gram implements the algorithm from Section 2 ex-                  ...
cept that the non-deterministic choices are replaced           }

by random choices.          As seen in Section 3, this         public class crozzle
is an inefficient approach to solving R-by-C Croz-               {
                                                                  public static void main(String argv[])
zles.   The complete source is presently available at             {
http://www.cs.loyola.edu/~binkley/research/Crozzle.                  RCcrozzle c = new RCcrozzle();
                                                                     c.read();
                                                                     c.place_words();
  One final note: the complexity of the Java code is
                                                                       try
O(n2 ) because the source contains nested loops that ex-               {
amine every square on the grid (e.g., in function score).                 System.out.println("score " + c.score()
                                                                                             + " i = " + i);
It is possible to reduce this to O(n) by only considering              }
the part of the grid where words are to be placed. For                 catch (InvalidCrozzleException e)
                                                                       {
example, initialization would not set all grid squares to                 System.out.println("invalid crozzle");
blank, but rather it would only initialize those squares               }
                                                                   }
where words are to be placed and the squares adjacent to       }
them. Initializing adjacent squares is necessary to check
for invalid crozzles (e.g., to check for words that butt end   class RCcrozzle
to end.)                                                       {
                                                                  protected int R;
// crozzle.java                                                   protected int C;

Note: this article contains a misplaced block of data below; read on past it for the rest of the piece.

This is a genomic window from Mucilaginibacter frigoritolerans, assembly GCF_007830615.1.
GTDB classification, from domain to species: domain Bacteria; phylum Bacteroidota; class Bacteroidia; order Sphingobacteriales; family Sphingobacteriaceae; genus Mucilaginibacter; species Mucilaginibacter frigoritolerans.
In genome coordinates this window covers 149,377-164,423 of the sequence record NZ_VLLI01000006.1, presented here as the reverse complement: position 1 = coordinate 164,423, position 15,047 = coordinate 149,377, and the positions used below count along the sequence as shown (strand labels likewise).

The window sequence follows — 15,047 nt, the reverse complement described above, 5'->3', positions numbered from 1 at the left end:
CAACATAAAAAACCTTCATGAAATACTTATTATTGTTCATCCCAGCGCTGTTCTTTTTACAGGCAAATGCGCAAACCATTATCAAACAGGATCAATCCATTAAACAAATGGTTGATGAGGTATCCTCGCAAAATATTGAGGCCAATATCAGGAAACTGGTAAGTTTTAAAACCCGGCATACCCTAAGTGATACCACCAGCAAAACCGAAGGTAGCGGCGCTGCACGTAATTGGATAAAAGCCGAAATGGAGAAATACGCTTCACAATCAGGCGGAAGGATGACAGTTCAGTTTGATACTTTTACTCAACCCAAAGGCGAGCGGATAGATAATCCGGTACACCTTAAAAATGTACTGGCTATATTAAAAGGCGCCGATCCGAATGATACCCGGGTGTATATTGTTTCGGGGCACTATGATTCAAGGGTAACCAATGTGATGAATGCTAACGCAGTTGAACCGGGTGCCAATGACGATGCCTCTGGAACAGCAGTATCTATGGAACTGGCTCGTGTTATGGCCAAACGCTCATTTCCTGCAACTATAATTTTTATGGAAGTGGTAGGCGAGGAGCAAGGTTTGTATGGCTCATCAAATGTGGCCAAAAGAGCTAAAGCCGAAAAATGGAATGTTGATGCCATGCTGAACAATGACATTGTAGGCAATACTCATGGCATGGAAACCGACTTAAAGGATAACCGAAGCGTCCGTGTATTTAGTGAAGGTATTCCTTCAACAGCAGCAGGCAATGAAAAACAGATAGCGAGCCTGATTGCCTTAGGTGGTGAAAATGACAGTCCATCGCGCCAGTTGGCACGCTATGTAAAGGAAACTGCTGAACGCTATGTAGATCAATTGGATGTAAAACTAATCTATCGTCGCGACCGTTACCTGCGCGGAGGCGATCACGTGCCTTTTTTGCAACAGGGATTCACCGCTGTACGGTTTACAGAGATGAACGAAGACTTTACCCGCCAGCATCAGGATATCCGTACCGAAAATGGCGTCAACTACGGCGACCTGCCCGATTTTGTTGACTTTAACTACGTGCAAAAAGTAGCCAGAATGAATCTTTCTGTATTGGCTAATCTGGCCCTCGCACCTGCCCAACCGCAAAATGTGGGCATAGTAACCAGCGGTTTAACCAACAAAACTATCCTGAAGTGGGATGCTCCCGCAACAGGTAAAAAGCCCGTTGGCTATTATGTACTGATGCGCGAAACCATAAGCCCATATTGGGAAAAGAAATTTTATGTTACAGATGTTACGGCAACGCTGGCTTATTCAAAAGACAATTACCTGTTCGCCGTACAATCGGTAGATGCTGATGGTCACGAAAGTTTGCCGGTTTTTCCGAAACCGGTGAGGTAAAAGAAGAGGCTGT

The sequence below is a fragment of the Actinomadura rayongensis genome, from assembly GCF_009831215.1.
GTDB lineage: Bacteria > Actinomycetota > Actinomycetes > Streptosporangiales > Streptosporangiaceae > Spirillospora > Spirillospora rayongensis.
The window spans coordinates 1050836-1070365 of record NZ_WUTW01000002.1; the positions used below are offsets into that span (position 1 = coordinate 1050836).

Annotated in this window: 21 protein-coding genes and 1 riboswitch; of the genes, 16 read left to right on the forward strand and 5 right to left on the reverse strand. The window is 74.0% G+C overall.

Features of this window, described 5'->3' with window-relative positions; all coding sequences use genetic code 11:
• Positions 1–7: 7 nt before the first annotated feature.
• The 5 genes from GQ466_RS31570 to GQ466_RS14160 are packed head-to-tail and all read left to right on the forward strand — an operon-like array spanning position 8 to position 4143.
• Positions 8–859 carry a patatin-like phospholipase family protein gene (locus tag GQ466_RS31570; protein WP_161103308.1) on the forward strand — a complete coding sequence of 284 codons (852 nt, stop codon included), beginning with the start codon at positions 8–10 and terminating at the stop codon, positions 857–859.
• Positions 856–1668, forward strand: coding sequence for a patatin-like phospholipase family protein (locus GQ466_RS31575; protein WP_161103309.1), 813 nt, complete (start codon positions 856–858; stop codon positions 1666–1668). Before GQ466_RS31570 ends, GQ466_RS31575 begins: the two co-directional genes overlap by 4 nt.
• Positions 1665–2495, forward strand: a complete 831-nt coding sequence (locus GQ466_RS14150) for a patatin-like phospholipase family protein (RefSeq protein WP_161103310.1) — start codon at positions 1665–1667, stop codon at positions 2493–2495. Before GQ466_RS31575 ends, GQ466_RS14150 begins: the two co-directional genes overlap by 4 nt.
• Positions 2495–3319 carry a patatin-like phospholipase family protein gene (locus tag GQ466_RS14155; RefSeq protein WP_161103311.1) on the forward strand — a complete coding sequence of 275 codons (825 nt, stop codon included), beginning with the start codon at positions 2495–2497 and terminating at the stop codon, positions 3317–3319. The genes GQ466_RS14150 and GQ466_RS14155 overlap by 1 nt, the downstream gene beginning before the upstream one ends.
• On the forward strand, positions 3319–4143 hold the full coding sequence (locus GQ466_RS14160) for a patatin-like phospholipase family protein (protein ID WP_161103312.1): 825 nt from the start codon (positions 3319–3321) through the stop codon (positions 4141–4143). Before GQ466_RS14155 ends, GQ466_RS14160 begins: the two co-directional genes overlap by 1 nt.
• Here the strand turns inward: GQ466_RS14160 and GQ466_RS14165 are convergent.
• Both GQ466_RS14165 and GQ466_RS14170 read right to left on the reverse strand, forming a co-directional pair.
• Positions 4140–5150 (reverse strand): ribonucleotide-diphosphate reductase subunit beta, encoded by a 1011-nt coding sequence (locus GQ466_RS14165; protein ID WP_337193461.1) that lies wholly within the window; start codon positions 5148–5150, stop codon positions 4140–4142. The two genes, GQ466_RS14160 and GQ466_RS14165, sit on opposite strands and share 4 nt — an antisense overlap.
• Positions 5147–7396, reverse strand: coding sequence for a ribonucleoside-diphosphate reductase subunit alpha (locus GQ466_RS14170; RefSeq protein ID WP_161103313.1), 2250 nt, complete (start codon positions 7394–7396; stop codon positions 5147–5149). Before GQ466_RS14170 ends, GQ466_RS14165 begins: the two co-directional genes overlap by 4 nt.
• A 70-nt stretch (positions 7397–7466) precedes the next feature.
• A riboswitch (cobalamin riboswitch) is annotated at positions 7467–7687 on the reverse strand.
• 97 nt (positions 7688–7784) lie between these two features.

// usage: crozzle <file>                                          protected Word words[];
// input file format                                              protected Cell grid[][];
//   line 1: R, C, word_count
//   rest:   words (one per line)
                                                                   RCcrozzle()
class InvalidCrozzleException extends Exception {};                {
                                                                      R = 0;
class Word                                                            C = 0;
{                                                                     words = null;
   public static final int BACK_AND_FORTH = 0;                     }
   public static final int UP_AND_DOWN = 1;
                                                                   private int read_int(java.io.StreamTokenizer st)
   protected int     row;                                          throws java.io.IOException
   protected int     column;                                       {
   protected int     orientation;                                     st.nextToken();
   public String     word;                                            return ((int) st.nval);
                                                                   }
public void read(java.io.DataInputStream f)               public int score()
{                                                         throws InvalidCrozzleException
   int max_word_count = 0;                                {
                                                              grid = new Cell [R+2][C+2];
    java.io.StreamTokenizer st                                for(int i=0; i<R+2; i++)
       = new java.io.StreamTokenizer(f);                      {
    st.parseNumbers();                                            for(int j=0; j<C+2; j++)